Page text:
It was a good trip. We didn’t have any accidents, and we were not stopped by the police or anything, and Customs were nice in both directions. We didn’t lose anything or leave anything behind in a hotel by accident. The worst things that happened were the failure of our 12v cooler, and a flat tire. The cooler may have been a plus, as we used ice for the rest of the trip, and it doesn’t hum. Kal-Tire here in Kenora refunded us the full price of the replacement tire we bought in California. We thought there were hints that a rear wheel bearing was going, and now that we are home, Olson Honda has confirmed this. We have actually been carrying a spare bearing for years, ever since one failed at Bozeman, MT. Now we’ll actually get to have it installed.
There are probably other vehicles more perfectly suited to this kind of journey. A small camper, for instance, but that kind of thing wouldn’t be useful as a daily driver the rest of the year, and owning a second vehicle to use five weeks out of the year is unrealistic. The CRV is capable and comfortable, economical and easy to drive.
We remembered to take laundry detergent, but we forgot to take dish detergent. We also forgot plastic wine glasses and bowls. We did remember to take five sets of spare batteries for the camera, but used twice that many. I still prefer this to a rechargeable. We also took two memory cards for the camera: we filled one, and the other failed. Luckily, some other minor camera glitch had persuaded me to back up all the photos onto the laptop, so we only lost the last handful of pictures, not the entire contents of card two.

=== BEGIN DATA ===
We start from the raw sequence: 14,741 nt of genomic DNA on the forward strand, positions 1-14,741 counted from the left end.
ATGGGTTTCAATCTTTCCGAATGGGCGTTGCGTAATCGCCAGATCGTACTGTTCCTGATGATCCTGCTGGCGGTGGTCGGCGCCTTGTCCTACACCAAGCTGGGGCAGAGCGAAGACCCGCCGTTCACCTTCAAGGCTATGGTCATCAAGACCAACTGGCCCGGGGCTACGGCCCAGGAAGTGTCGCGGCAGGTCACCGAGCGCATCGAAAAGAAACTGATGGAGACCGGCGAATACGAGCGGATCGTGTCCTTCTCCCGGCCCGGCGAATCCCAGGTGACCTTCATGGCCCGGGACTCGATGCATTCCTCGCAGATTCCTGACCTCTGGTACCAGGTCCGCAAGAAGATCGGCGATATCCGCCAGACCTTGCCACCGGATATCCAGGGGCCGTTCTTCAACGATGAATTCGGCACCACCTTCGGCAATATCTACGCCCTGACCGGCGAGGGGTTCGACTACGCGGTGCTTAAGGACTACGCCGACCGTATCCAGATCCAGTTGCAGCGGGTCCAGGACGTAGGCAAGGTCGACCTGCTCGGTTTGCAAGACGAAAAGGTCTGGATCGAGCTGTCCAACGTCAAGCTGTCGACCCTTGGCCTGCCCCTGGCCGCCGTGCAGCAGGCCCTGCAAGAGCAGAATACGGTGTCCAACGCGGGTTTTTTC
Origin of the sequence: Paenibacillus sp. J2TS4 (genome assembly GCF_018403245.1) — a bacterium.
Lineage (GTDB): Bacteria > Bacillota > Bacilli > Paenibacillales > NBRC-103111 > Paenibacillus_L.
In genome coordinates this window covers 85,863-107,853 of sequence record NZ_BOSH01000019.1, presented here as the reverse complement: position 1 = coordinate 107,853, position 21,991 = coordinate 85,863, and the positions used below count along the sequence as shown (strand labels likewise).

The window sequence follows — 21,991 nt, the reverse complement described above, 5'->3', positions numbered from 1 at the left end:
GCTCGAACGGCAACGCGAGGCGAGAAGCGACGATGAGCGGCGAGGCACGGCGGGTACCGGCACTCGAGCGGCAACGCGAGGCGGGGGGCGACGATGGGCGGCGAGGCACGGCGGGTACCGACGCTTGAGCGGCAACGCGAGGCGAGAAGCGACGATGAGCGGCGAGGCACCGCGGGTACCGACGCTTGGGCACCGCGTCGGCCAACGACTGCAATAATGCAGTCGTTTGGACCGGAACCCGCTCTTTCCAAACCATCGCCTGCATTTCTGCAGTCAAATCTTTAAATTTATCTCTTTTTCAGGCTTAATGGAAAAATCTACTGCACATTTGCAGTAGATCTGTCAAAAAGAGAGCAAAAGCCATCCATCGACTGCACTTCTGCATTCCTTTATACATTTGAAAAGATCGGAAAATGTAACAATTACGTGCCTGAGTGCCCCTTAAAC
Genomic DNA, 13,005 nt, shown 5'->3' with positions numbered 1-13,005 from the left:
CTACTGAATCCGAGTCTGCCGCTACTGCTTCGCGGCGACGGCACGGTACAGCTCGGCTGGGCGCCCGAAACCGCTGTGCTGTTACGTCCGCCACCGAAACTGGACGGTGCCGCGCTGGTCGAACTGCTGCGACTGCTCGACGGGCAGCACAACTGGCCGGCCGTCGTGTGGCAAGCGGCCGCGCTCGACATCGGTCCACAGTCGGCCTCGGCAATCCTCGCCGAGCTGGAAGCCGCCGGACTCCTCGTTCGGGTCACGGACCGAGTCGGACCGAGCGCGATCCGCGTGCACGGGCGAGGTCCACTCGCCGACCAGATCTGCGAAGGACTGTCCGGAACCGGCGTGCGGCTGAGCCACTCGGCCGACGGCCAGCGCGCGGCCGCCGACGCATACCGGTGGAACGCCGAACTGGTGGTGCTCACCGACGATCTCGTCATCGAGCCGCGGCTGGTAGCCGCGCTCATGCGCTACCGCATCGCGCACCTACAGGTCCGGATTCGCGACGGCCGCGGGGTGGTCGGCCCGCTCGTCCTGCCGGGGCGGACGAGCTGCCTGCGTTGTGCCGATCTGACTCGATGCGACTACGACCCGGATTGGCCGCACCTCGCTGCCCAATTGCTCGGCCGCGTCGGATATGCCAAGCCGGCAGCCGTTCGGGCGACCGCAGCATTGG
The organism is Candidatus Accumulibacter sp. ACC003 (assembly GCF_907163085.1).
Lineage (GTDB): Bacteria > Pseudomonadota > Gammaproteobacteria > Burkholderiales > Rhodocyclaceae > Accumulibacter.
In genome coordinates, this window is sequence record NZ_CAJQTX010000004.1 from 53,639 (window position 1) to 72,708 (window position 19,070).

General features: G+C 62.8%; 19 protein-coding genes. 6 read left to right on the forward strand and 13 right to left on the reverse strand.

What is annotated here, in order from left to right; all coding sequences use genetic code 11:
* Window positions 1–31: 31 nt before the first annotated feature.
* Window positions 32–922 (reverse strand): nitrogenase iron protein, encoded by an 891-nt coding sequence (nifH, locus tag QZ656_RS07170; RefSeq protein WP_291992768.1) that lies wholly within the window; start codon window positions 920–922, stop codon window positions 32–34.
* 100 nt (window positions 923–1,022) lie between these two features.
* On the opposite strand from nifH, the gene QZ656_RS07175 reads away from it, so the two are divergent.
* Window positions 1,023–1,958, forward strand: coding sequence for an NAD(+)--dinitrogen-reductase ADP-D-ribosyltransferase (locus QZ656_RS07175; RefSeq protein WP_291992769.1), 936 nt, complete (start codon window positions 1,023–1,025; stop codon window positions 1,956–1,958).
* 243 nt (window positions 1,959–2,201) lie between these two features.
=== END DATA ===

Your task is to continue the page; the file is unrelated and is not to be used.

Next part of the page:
We were wise enough to pump up my VISA card before we left, but it would have been nice to have left more money in the chequing account so that we could have used debit cards where our credit cards were crippled by our lack of a ‘five digit zip code’. If VISA had a real governing body, they would put a stop to that. We took traveler’s cheques for the last time. Many places were still fine with them, but more than a few times, people just didn’t know if they should take them. One hotel said they would leave the charge on my credit card ‘until the cheque cleared’. A traveler’s cheque is not a personal cheque! The whole point is that it’s safe for a merchant to accept one from a traveler he will never see again. Oh well.
Caroline had a very good idea last year, and we tried it this time. Instead of lugging all our baggage into every hotel, we just took in overnight stuff and a change of clothes for the morning. And something to wear for dinner. And our shoes. And our cooler. And our laptop. And the camera. And our picnic kit. Eventually, after hauling everything in to do laundry one day, I reverted to bringing in my whole suitcase again. Caroline stayed the course, taking in just a small carry-on most nights.